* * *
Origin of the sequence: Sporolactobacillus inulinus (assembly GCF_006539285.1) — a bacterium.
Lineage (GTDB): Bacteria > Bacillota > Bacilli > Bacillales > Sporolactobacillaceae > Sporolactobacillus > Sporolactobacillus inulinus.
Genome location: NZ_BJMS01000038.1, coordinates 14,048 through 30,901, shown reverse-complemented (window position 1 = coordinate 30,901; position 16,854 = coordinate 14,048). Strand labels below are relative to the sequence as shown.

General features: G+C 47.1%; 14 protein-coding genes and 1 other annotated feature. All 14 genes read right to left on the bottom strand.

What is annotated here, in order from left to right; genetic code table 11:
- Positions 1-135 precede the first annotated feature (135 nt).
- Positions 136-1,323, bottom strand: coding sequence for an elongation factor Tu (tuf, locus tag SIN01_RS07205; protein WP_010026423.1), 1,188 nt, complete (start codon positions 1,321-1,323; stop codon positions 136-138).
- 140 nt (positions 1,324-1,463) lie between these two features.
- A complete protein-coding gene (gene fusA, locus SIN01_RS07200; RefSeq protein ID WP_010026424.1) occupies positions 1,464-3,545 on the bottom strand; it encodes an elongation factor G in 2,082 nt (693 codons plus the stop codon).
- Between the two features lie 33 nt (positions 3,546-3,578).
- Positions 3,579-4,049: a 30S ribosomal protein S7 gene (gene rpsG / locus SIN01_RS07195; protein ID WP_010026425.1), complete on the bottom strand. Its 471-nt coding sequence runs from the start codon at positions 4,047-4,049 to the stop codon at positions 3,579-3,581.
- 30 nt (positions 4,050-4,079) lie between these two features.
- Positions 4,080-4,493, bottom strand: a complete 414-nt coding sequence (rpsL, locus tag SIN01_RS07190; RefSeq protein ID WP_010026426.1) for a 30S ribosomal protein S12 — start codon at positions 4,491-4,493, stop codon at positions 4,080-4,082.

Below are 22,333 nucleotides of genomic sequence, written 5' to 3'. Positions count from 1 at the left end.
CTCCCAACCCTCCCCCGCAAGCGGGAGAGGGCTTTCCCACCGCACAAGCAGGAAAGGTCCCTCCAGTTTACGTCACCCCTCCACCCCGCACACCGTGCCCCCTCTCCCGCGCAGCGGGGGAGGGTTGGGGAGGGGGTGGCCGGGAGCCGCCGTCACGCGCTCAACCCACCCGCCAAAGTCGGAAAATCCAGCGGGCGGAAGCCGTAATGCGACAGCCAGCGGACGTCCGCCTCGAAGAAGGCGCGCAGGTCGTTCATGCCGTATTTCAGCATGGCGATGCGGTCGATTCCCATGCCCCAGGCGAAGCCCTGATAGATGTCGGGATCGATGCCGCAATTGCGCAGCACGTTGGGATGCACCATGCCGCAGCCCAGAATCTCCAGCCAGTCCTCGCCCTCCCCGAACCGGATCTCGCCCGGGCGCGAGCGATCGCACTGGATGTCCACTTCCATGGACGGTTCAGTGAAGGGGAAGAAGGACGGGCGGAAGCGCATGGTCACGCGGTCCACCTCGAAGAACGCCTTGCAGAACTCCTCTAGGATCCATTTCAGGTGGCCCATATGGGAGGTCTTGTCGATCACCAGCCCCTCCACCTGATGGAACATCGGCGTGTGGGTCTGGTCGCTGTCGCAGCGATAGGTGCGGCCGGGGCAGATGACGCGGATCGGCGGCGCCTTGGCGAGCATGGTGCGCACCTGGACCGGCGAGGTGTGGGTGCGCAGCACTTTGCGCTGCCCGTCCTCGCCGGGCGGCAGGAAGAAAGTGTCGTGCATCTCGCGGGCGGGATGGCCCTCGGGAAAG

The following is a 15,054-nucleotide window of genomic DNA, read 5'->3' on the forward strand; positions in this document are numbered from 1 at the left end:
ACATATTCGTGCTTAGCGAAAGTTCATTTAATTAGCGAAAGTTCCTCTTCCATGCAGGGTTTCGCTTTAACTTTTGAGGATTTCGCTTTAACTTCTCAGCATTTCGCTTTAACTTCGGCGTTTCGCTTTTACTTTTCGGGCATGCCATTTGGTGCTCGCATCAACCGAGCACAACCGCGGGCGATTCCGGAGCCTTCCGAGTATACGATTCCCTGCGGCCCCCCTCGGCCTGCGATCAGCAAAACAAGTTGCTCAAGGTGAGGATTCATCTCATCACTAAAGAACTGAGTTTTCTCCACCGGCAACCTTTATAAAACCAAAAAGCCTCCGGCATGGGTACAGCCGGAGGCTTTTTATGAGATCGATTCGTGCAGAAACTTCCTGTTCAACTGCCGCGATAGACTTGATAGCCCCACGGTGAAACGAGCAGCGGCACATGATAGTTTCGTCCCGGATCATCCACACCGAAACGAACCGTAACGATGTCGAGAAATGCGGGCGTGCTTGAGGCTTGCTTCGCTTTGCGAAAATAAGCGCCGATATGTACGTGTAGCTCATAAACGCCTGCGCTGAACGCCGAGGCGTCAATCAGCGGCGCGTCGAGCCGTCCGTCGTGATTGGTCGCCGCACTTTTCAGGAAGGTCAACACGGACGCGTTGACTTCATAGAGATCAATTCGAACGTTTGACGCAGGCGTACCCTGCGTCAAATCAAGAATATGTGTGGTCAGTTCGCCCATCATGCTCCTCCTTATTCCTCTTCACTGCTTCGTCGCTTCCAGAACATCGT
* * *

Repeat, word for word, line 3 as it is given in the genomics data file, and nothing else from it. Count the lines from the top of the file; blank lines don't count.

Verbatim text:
Genome location: NZ_BJMS01000038.1, coordinates 14,048 through 30,901, shown reverse-complemented (window position 1 = coordinate 30,901; position 16,854 = coordinate 14,048). Strand labels below are relative to the sequence as shown.